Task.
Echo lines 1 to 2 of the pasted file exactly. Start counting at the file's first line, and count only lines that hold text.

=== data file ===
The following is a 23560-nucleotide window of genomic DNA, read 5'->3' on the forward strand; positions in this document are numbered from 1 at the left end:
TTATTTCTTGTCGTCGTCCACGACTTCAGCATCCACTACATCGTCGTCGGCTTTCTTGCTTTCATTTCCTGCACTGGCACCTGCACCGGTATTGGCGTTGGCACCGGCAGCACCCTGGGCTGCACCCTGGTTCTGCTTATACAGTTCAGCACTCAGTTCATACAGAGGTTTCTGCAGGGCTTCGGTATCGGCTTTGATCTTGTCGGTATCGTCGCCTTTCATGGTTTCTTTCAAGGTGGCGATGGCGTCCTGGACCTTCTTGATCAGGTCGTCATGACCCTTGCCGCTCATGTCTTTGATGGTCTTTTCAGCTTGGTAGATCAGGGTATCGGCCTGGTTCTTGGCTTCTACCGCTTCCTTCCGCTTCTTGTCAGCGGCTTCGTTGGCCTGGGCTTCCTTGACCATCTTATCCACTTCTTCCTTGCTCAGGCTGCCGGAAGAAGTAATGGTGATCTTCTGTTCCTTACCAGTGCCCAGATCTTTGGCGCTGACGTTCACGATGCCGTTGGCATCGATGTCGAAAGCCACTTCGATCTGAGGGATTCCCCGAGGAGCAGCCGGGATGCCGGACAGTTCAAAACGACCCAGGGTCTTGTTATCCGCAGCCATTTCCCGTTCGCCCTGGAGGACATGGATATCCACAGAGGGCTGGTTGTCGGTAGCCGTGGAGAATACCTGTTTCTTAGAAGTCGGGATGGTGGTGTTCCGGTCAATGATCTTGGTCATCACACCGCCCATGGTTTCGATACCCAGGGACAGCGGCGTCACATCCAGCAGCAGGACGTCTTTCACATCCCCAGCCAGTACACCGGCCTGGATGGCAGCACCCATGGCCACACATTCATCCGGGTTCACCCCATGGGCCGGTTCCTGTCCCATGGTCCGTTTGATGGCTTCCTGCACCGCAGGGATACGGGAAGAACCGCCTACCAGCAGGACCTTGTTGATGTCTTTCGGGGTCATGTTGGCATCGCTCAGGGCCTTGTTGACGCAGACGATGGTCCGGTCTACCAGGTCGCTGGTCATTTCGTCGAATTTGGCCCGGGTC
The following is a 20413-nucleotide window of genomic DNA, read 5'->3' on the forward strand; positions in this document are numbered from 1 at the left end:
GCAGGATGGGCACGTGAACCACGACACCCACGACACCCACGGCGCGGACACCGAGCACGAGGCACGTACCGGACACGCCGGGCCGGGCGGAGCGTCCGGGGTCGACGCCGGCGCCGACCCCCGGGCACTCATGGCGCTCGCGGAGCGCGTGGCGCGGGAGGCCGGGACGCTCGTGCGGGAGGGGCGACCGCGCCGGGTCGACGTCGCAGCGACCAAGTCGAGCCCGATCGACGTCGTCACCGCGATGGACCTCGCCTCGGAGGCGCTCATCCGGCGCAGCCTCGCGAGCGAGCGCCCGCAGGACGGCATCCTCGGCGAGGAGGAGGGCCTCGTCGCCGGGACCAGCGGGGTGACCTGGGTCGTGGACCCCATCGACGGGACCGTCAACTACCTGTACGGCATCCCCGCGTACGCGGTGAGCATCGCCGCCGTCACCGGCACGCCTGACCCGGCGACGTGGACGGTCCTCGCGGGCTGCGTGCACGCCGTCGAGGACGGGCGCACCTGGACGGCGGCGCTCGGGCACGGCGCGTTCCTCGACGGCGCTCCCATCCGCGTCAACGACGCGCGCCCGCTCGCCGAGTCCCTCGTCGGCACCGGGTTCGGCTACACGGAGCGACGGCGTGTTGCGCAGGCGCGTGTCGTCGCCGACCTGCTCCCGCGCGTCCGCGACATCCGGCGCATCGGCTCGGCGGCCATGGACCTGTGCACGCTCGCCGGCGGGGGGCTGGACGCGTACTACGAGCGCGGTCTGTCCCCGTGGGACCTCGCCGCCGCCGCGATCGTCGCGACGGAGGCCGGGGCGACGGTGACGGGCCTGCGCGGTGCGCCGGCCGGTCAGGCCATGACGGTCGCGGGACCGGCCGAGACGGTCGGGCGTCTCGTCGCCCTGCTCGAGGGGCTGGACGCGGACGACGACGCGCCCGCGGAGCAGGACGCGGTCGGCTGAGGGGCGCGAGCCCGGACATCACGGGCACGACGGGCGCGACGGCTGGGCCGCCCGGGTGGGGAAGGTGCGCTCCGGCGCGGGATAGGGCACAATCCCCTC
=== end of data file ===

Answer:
The following is a 23560-nucleotide window of genomic DNA, read 5'->3' on the forward strand; positions in this document are numbered from 1 at the left end:
TTATTTCTTGTCGTCGTCCACGACTTCAGCATCCACTACATCGTCGTCGGCTTTCTTGCTTTCATTTCCTGCACTGGCACCTGCACCGGTATTGGCGTTGGCACCGGCAGCACCCTGGGCTGCACCCTGGTTCTGCTTATACAGTTCAGCACTCAGTTCATACAGAGGTTTCTGCAGGGCTTCGGTATCGGCTTTGATCTTGTCGGTATCGTCGCCTTTCATGGTTTCTTTCAAGGTGGCGATGGCGTCCTGGACCTTCTTGATCAGGTCGTCATGACCCTTGCCGCTCATGTCTTTGATGGTCTTTTCAGCTTGGTAGATCAGGGTATCGGCCTGGTTCTTGGCTTCTACCGCTTCCTTCCGCTTCTTGTCAGCGGCTTCGTTGGCCTGGGCTTCCTTGACCATCTTATCCACTTCTTCCTTGCTCAGGCTGCCGGAAGAAGTAATGGTGATCTTCTGTTCCTTACCAGTGCCCAGATCTTTGGCGCTGACGTTCACGATGCCGTTGGCATCGATGTCGAAAGCCACTTCGATCTGAGGGATTCCCCGAGGAGCAGCCGGGATGCCGGACAGTTCAAAACGACCCAGGGTCTTGTTATCCGCAGCCATTTCCCGTTCGCCCTGGAGGACATGGATATCCACAGAGGGCTGGTTGTCGGTAGCCGTGGAGAATACCTGTTTCTTAGAAGTCGGGATGGTGGTGTTCCGGTCAATGATCTTGGTCATCACACCGCCCATGGTTTCGATACCCAGGGACAGCGGCGTCACATCCAGCAGCAGGACGTCTTTCACATCCCCAGCCAGTACACCGGCCTGGATGGCAGCACCCATGGCCACACATTCATCCGGGTTCACCCCATGGGCCGGTTCCTGTCCCATGGTCCGTTTGATGGCTTCCTGCACCGCAGGGATACGGGAAGAACCGCCTACCAGCAGGACCTTGTTGATGTCTTTCGGGGTCATGTTGGCATCGCTCAGGGCCTTGTTGACGCAGACGATGGTCCGGTCTACCAGGTCGCTGGTCATTTCGTCGAATTTGGCCCGGGTC